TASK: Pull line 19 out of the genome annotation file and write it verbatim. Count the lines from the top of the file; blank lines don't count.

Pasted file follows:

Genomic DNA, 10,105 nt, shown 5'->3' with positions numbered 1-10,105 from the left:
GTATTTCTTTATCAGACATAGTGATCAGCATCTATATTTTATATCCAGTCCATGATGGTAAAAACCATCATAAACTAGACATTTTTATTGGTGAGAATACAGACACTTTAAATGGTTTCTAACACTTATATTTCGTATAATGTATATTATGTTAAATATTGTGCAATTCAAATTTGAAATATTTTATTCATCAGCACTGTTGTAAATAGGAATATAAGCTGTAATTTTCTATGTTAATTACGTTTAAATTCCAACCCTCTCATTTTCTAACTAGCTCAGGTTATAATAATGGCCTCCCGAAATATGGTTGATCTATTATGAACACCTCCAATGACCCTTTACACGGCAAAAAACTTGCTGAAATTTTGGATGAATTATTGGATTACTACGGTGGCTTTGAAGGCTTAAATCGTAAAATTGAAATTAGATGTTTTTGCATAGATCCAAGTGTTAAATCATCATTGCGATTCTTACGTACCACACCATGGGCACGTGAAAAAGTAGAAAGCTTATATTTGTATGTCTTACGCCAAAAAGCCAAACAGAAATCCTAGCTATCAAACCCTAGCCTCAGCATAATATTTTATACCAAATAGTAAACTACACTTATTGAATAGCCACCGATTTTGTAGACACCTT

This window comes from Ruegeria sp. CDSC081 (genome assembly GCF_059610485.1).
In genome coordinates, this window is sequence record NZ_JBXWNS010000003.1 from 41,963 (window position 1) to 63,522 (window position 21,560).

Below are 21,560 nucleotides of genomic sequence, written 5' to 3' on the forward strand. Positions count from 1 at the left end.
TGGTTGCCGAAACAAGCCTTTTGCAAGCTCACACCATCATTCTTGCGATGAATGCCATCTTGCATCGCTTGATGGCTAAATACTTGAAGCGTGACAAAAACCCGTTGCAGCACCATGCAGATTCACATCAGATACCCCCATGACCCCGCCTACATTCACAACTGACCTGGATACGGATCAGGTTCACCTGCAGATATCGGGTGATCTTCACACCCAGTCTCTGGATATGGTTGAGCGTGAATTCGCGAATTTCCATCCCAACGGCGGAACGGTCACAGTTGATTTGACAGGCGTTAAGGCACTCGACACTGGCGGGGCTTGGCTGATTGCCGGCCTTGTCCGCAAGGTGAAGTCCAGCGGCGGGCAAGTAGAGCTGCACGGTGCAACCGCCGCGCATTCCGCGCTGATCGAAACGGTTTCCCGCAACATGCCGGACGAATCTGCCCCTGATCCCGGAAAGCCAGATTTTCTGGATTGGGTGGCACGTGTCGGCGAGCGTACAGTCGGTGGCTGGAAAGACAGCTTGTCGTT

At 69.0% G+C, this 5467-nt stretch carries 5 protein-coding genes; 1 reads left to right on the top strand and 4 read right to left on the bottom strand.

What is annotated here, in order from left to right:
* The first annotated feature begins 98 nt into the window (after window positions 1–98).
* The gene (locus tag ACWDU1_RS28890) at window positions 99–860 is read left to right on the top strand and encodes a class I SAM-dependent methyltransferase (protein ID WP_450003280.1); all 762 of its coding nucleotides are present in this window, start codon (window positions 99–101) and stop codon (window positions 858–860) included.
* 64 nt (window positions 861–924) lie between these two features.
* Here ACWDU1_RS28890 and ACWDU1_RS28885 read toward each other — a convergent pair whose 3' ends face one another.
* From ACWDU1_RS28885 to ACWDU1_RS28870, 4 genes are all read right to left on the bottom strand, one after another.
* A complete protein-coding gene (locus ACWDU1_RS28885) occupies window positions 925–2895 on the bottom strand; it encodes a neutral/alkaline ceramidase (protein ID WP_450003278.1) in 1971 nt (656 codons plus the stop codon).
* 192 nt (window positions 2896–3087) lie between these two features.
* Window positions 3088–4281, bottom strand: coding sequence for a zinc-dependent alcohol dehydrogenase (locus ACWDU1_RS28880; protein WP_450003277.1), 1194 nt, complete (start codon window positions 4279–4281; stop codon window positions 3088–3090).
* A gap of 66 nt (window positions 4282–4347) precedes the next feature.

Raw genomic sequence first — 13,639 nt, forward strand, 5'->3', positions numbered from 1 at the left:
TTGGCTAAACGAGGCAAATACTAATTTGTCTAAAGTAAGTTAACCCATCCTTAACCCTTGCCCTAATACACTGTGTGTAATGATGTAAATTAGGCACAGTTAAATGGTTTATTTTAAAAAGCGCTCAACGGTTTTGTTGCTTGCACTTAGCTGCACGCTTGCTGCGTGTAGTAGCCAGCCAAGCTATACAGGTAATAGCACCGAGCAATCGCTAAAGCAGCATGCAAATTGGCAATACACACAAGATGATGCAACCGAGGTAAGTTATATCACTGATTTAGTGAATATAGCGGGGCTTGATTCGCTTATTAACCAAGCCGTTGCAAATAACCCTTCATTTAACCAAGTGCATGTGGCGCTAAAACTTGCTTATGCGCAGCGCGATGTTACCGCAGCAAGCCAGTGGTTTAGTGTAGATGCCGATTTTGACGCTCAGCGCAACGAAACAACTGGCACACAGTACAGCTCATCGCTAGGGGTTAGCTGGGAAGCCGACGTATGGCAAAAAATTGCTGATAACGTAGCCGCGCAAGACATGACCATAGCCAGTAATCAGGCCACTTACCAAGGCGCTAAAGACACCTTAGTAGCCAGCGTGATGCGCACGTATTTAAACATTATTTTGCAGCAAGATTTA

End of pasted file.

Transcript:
TTGGCTAAACGAGGCAAATACTAATTTGTCTAAAGTAAGTTAACCCATCCTTAACCCTTGCCCTAATACACTGTGTGTAATGATGTAAATTAGGCACAGTTAAATGGTTTATTTTAAAAAGCGCTCAACGGTTTTGTTGCTTGCACTTAGCTGCACGCTTGCTGCGTGTAGTAGCCAGCCAAGCTATACAGGTAATAGCACCGAGCAATCGCTAAAGCAGCATGCAAATTGGCAATACACACAAGATGATGCAACCGAGGTAAGTTATATCACTGATTTAGTGAATATAGCGGGGCTTGATTCGCTTATTAACCAAGCCGTTGCAAATAACCCTTCATTTAACCAAGTGCATGTGGCGCTAAAACTTGCTTATGCGCAGCGCGATGTTACCGCAGCAAGCCAGTGGTTTAGTGTAGATGCCGATTTTGACGCTCAGCGCAACGAAACAACTGGCACACAGTACAGCTCATCGCTAGGGGTTAGCTGGGAAGCCGACGTATGGCAAAAAATTGCTGATAACGTAGCCGCGCAAGACATGACCATAGCCAGTAATCAGGCCACTTACCAAGGCGCTAAAGACACCTTAGTAGCCAGCGTGATGCGCACGTATTTAAACATTATTTTGCAGCAAGATTTA